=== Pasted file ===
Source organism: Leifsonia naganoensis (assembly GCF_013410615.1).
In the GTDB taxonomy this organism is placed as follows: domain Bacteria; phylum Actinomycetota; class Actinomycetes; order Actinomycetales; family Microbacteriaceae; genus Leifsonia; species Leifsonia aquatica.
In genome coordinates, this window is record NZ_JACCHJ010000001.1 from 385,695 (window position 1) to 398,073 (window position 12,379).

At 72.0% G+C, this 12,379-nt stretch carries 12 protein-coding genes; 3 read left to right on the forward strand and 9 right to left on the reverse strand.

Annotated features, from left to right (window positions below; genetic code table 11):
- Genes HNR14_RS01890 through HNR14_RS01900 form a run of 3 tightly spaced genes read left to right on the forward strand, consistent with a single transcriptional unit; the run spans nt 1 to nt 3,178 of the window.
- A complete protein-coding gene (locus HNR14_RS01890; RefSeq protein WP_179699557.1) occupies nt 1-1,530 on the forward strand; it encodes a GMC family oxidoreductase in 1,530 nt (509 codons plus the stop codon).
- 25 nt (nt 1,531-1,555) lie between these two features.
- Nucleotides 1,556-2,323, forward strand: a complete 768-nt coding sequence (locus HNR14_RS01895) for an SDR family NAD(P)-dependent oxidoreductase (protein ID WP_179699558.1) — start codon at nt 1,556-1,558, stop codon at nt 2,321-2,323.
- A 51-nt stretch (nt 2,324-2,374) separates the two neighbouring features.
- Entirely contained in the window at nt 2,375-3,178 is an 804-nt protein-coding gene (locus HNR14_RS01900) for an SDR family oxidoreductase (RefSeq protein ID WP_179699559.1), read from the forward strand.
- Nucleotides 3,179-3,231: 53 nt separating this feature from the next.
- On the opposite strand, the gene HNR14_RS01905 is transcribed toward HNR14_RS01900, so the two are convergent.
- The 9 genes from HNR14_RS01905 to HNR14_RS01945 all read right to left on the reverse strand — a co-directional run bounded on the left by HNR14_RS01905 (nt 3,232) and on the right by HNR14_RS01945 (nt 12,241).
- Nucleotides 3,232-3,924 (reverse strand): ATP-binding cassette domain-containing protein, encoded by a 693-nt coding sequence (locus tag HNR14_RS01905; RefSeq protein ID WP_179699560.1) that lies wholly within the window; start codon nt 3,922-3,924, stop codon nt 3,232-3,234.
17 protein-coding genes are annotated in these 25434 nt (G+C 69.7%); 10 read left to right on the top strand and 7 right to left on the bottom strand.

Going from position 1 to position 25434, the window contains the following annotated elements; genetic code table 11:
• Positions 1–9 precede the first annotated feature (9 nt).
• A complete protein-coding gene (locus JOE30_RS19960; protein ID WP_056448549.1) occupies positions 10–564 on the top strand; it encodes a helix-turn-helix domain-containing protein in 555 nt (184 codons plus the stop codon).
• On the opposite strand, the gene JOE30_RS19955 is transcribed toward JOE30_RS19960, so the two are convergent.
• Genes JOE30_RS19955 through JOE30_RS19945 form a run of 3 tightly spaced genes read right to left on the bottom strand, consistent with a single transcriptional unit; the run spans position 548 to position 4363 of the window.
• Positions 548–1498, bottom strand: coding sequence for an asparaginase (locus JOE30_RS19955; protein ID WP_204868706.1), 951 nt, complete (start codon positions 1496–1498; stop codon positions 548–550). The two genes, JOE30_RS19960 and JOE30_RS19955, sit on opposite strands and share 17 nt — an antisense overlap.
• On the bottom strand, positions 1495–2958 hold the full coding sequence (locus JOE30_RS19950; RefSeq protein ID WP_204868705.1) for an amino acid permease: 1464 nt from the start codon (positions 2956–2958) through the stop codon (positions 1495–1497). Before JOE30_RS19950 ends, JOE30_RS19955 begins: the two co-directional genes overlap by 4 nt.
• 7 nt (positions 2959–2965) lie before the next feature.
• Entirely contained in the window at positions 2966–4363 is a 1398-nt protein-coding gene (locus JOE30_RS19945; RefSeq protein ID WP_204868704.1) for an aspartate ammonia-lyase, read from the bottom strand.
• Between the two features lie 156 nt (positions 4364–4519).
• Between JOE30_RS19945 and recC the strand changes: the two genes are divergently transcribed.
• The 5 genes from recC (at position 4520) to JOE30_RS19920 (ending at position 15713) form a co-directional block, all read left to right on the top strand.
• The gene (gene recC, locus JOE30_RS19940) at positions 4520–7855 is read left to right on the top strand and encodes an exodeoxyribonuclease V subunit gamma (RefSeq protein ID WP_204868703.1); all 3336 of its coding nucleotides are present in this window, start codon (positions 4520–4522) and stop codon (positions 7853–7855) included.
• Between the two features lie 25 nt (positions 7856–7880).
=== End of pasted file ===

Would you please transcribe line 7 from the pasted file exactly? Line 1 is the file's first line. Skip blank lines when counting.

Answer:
- A complete protein-coding gene (locus HNR14_RS01890; RefSeq protein WP_179699557.1) occupies nt 1-1,530 on the forward strand; it encodes a GMC family oxidoreductase in 1,530 nt (509 codons plus the stop codon).